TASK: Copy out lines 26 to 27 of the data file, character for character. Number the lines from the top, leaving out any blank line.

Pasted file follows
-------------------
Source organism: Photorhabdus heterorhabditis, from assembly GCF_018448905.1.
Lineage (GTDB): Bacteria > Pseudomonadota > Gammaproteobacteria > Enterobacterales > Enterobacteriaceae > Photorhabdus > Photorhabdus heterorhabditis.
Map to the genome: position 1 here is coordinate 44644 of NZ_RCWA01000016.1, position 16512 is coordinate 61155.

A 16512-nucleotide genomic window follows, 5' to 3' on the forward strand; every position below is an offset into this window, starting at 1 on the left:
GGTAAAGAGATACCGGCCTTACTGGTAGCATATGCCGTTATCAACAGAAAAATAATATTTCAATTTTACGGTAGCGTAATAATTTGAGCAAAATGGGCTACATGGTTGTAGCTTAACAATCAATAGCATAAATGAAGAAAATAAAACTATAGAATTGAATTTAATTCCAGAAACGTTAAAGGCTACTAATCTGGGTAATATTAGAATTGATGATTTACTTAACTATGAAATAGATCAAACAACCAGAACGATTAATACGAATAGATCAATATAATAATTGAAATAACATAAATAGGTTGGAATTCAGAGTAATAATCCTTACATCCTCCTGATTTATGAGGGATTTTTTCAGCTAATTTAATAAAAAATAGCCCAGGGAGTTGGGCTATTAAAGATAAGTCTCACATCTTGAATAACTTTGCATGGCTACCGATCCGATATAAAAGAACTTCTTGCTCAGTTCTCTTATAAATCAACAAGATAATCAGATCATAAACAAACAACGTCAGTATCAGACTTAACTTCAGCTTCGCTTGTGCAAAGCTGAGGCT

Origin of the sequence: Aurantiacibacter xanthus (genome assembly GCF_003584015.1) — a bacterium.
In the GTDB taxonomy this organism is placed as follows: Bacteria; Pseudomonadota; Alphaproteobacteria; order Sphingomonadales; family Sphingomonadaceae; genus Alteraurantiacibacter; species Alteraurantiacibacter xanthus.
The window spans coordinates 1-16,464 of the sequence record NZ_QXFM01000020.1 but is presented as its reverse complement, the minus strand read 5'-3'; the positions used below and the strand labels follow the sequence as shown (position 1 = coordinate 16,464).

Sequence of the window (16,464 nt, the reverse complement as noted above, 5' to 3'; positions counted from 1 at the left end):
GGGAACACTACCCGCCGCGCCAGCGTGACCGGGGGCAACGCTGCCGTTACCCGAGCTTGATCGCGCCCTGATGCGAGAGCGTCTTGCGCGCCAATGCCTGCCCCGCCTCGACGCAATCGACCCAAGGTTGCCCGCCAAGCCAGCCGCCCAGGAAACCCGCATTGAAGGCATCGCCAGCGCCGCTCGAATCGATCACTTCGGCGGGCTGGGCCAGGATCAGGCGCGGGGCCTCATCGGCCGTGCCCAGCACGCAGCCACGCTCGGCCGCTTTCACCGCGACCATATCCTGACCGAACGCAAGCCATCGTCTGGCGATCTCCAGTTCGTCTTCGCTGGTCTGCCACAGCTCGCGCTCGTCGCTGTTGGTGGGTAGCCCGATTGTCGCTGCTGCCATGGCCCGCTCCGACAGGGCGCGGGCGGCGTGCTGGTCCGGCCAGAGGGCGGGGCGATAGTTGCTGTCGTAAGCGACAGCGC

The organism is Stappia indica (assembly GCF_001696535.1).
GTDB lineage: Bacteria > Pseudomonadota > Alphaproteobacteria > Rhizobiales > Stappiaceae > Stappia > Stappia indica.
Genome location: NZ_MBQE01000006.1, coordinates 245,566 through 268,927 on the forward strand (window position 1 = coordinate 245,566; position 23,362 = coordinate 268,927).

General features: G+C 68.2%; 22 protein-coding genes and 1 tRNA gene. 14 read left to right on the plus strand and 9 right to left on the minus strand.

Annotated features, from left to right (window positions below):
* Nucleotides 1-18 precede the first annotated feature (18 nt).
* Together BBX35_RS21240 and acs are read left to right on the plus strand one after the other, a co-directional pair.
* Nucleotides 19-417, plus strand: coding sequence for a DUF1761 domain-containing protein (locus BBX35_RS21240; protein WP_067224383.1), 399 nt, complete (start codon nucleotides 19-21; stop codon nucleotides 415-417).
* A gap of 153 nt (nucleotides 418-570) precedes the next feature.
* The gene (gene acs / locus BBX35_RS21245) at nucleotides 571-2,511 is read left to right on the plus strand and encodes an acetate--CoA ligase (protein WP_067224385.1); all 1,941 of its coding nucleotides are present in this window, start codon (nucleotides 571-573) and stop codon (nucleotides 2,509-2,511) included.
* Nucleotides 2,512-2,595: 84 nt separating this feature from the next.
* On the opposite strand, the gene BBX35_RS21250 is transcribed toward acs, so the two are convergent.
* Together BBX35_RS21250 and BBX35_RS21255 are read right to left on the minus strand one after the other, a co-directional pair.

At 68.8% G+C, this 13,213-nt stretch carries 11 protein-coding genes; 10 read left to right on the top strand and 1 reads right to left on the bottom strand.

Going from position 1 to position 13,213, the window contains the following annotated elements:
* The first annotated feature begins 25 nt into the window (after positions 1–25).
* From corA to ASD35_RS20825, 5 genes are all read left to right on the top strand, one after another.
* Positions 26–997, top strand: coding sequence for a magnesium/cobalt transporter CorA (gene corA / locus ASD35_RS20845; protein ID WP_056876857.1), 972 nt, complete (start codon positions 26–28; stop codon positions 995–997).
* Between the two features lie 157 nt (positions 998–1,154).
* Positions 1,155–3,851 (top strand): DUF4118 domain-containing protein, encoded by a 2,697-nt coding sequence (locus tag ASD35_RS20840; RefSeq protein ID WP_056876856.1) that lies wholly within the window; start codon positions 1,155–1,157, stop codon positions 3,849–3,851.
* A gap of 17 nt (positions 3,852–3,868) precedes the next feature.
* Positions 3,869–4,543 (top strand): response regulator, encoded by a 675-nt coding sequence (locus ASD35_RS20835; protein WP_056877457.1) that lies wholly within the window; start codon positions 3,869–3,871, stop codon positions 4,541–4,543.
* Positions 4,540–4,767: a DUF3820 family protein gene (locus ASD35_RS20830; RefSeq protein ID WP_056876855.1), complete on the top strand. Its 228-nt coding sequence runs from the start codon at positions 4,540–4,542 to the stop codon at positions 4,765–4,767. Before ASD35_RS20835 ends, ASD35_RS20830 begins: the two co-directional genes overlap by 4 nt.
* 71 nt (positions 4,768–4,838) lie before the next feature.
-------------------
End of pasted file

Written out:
* The first annotated feature begins 25 nt into the window (after positions 1–25).
* From corA to ASD35_RS20825, 5 genes are all read left to right on the top strand, one after another.